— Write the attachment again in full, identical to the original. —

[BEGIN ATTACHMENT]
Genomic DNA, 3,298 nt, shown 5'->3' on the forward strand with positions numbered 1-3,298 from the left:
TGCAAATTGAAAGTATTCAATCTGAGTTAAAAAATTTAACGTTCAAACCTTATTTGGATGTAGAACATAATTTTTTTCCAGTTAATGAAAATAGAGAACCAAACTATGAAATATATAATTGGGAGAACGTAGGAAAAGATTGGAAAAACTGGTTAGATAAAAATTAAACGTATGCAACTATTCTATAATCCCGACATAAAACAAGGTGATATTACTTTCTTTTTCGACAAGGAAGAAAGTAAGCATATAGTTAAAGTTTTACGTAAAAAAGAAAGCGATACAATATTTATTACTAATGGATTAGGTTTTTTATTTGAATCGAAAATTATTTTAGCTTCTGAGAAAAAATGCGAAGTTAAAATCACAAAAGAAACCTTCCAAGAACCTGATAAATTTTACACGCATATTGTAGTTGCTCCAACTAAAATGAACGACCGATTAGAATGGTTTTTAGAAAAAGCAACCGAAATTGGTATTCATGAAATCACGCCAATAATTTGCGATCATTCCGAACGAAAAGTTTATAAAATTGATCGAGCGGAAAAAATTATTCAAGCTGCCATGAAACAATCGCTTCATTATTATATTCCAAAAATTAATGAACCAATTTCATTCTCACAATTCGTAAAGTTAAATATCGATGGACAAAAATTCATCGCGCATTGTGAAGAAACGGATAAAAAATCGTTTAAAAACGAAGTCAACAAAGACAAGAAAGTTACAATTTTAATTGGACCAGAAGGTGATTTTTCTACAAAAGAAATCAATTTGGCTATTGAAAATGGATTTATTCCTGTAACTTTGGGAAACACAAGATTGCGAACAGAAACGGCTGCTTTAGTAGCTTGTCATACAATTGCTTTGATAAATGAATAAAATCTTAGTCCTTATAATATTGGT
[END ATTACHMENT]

Genomic DNA, 3,298 nt, shown 5'->3' on the forward strand with positions numbered 1-3,298 from the left:
TGCAAATTGAAAGTATTCAATCTGAGTTAAAAAATTTAACGTTCAAACCTTATTTGGATGTAGAACATAATTTTTTTCCAGTTAATGAAAATAGAGAACCAAACTATGAAATATATAATTGGGAGAACGTAGGAAAAGATTGGAAAAACTGGTTAGATAAAAATTAAACGTATGCAACTATTCTATAATCCCGACATAAAACAAGGTGATATTACTTTCTTTTTCGACAAGGAAGAAAGTAAGCATATAGTTAAAGTTTTACGTAAAAAAGAAAGCGATACAATATTTATTACTAATGGATTAGGTTTTTTATTTGAATCGAAAATTATTTTAGCTTCTGAGAAAAAATGCGAAGTTAAAATCACAAAAGAAACCTTCCAAGAACCTGATAAATTTTACACGCATATTGTAGTTGCTCCAACTAAAATGAACGACCGATTAGAATGGTTTTTAGAAAAAGCAACCGAAATTGGTATTCATGAAATCACGCCAATAATTTGCGATCATTCCGAACGAAAAGTTTATAAAATTGATCGAGCGGAAAAAATTATTCAAGCTGCCATGAAACAATCGCTTCATTATTATATTCCAAAAATTAATGAACCAATTTCATTCTCACAATTCGTAAAGTTAAATATCGATGGACAAAAATTCATCGCGCATTGTGAAGAAACGGATAAAAAATCGTTTAAAAACGAAGTCAACAAAGACAAGAAAGTTACAATTTTAATTGGACCAGAAGGTGATTTTTCTACAAAAGAAATCAATTTGGCTATTGAAAATGGATTTATTCCTGTAACTTTGGGAAACACAAGATTGCGAACAGAAACGGCTGCTTTAGTAGCTTGTCATACAATTGCTTTGATAAATGAATAAAATCTTAGTCCTTATAATATTGGT